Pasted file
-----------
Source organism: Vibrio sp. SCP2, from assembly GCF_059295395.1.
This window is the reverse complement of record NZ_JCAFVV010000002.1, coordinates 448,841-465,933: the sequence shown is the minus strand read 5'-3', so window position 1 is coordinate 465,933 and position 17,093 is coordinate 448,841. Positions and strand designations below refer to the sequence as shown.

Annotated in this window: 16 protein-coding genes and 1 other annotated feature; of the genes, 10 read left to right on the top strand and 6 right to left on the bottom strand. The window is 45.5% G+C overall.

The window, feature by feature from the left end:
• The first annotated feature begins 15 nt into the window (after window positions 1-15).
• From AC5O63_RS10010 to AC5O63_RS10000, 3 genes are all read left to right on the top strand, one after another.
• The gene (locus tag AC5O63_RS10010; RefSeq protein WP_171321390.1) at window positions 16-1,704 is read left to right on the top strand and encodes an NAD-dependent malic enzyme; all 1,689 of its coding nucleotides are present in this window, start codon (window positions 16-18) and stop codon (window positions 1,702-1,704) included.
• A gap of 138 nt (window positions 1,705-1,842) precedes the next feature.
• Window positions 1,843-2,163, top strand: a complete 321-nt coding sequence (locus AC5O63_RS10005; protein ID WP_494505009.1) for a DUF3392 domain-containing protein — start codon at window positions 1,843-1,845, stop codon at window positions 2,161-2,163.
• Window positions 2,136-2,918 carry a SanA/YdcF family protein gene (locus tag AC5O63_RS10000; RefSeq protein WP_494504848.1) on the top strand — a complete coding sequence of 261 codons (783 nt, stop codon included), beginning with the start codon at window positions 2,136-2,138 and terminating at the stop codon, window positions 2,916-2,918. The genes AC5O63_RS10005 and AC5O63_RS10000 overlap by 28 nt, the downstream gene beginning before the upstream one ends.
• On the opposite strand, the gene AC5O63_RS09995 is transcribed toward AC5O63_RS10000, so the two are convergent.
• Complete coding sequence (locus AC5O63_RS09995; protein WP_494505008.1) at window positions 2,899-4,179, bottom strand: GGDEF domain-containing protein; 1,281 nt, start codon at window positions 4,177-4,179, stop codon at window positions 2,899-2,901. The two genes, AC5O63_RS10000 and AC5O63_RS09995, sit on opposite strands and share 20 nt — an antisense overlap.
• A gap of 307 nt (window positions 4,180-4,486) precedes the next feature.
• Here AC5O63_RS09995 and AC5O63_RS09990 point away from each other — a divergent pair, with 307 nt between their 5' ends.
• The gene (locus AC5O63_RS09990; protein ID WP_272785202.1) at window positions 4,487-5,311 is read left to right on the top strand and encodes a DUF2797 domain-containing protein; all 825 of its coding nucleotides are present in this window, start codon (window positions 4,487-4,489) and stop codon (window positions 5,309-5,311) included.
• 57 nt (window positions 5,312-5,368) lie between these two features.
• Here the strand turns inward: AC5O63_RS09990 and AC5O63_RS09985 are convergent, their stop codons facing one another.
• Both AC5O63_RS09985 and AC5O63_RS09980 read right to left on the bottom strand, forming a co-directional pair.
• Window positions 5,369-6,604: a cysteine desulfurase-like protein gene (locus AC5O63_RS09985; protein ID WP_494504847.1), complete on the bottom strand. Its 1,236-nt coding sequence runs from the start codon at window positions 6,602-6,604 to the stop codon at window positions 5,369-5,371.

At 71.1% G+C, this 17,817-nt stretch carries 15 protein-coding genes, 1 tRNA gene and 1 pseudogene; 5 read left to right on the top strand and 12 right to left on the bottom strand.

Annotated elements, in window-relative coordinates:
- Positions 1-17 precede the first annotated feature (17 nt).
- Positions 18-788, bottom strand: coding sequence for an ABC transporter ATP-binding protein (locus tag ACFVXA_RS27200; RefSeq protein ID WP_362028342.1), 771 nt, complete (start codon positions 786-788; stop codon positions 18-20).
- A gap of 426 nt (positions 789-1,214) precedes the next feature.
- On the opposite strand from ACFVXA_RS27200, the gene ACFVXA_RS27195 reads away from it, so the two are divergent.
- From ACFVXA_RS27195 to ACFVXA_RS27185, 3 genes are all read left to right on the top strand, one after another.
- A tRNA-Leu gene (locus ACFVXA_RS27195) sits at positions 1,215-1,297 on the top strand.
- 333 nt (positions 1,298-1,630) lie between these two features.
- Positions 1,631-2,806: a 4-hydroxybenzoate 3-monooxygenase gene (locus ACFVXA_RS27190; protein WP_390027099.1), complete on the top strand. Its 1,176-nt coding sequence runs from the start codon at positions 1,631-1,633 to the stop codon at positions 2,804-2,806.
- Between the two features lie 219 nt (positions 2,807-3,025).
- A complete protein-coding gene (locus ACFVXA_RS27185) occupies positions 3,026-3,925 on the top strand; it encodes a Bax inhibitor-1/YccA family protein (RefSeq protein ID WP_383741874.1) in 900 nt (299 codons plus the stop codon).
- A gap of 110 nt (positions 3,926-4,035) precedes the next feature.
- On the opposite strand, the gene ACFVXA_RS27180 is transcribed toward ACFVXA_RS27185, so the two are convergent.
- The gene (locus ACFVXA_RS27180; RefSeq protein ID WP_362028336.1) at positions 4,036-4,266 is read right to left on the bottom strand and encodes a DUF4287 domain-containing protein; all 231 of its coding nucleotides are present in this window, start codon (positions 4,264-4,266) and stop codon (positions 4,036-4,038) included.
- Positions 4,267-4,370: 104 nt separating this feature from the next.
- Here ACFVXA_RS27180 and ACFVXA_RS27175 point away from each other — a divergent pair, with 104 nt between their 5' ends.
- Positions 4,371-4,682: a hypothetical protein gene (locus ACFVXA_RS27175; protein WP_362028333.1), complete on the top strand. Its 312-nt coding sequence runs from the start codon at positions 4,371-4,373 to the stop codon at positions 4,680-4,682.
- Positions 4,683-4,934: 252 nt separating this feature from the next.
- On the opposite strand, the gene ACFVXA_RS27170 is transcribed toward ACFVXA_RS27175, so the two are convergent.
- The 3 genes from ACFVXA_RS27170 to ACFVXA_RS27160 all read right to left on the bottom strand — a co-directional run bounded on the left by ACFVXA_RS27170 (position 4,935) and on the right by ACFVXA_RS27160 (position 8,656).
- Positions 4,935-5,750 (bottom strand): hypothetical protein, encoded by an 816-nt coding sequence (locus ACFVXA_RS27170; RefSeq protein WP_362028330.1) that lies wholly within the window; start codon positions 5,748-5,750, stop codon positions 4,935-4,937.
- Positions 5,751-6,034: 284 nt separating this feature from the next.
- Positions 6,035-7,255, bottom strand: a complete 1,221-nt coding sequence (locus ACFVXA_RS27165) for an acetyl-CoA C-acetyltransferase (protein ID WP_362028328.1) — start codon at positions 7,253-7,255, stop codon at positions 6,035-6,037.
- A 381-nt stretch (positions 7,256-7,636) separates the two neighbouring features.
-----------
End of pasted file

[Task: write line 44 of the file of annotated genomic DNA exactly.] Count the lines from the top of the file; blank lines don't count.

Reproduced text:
- A 381-nt stretch (positions 7,256-7,636) separates the two neighbouring features.